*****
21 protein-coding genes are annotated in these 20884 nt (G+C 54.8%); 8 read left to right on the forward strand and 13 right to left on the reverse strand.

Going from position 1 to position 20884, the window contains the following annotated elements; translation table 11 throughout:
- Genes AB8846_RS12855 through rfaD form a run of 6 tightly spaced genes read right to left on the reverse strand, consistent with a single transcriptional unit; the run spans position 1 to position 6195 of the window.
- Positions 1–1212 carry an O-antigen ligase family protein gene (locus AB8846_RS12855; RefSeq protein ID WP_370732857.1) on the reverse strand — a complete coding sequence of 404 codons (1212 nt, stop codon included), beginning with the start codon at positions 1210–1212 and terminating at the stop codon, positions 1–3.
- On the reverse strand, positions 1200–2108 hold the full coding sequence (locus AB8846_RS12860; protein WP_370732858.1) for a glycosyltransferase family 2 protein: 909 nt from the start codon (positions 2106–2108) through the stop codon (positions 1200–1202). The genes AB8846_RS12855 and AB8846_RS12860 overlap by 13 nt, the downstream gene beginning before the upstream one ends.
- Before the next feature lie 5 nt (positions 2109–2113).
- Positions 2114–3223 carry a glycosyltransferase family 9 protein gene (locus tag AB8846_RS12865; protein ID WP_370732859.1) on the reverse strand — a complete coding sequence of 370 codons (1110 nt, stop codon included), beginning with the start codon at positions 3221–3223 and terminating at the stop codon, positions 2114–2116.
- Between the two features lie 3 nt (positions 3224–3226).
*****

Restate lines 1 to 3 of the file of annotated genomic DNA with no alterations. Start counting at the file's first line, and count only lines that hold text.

21 protein-coding genes are annotated in these 20884 nt (G+C 54.8%); 8 read left to right on the forward strand and 13 right to left on the reverse strand.

Going from position 1 to position 20884, the window contains the following annotated elements; translation table 11 throughout:
- Genes AB8846_RS12855 through rfaD form a run of 6 tightly spaced genes read right to left on the reverse strand, consistent with a single transcriptional unit; the run spans position 1 to position 6195 of the window.